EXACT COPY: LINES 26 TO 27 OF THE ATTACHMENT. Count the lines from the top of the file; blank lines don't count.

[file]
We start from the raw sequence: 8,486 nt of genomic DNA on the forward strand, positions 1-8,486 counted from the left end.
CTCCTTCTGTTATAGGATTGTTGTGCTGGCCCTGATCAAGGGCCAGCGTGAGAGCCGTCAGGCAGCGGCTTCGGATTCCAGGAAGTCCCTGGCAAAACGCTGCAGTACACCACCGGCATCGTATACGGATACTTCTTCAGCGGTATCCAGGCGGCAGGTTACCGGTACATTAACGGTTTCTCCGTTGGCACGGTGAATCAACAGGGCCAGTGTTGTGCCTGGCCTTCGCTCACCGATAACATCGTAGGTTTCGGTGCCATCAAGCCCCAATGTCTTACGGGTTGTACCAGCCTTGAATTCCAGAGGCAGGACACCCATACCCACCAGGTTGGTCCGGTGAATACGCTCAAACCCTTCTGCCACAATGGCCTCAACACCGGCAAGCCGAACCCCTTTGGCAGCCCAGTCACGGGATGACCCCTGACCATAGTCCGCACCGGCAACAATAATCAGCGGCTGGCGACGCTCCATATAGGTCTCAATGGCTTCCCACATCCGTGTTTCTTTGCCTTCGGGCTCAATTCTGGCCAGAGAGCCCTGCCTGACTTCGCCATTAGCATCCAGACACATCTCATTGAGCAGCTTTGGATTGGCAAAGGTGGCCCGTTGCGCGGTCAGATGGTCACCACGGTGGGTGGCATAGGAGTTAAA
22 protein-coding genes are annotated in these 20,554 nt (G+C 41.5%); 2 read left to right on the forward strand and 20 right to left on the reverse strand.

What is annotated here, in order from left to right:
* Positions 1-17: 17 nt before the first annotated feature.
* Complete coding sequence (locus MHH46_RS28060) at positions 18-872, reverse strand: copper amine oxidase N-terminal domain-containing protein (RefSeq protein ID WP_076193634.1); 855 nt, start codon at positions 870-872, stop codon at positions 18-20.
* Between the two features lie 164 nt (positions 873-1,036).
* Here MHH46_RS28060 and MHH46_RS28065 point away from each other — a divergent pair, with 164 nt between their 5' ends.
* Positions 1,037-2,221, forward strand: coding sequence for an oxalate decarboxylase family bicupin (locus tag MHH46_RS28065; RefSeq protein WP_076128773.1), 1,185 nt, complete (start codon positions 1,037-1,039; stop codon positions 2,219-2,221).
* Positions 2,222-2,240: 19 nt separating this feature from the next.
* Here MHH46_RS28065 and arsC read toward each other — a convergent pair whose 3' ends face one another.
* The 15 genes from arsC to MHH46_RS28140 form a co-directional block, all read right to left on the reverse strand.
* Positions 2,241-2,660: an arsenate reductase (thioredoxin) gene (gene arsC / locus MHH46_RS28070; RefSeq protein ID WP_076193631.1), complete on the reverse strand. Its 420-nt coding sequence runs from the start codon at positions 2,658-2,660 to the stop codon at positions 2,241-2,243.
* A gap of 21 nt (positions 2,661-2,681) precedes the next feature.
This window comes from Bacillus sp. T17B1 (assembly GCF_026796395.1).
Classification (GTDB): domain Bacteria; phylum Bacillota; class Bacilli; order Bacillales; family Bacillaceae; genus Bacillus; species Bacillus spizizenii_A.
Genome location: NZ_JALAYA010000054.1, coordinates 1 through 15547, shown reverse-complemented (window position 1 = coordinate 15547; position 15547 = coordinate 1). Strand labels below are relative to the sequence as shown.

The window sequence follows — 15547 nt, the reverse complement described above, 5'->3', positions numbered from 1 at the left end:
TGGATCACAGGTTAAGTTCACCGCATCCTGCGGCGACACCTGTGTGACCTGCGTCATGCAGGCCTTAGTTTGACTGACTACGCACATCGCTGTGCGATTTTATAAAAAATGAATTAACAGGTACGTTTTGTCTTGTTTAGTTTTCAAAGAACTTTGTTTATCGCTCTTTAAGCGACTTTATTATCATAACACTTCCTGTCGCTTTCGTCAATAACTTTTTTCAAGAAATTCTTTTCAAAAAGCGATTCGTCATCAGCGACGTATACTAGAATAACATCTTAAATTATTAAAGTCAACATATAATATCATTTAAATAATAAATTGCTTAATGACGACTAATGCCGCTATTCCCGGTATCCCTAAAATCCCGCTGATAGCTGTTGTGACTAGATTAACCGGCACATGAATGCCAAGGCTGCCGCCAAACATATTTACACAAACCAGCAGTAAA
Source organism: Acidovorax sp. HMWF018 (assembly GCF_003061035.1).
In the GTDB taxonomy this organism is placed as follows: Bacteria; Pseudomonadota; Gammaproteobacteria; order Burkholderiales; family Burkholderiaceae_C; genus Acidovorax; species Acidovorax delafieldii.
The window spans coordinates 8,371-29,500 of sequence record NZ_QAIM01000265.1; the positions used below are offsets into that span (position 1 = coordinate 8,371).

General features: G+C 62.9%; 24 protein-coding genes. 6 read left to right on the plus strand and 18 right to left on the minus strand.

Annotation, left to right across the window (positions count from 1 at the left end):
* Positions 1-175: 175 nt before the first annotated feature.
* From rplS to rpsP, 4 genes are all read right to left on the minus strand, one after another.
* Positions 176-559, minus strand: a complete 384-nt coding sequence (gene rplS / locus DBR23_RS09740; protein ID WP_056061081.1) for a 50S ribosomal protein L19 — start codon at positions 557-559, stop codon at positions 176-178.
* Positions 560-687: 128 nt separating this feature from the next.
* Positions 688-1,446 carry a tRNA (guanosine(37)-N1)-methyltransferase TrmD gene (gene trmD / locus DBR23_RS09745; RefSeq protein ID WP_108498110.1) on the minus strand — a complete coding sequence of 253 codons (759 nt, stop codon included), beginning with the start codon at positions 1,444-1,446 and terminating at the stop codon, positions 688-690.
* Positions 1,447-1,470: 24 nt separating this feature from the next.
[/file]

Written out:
* From rplS to rpsP, 4 genes are all read right to left on the minus strand, one after another.
* Positions 176-559, minus strand: a complete 384-nt coding sequence (gene rplS / locus DBR23_RS09740; protein ID WP_056061081.1) for a 50S ribosomal protein L19 — start codon at positions 557-559, stop codon at positions 176-178.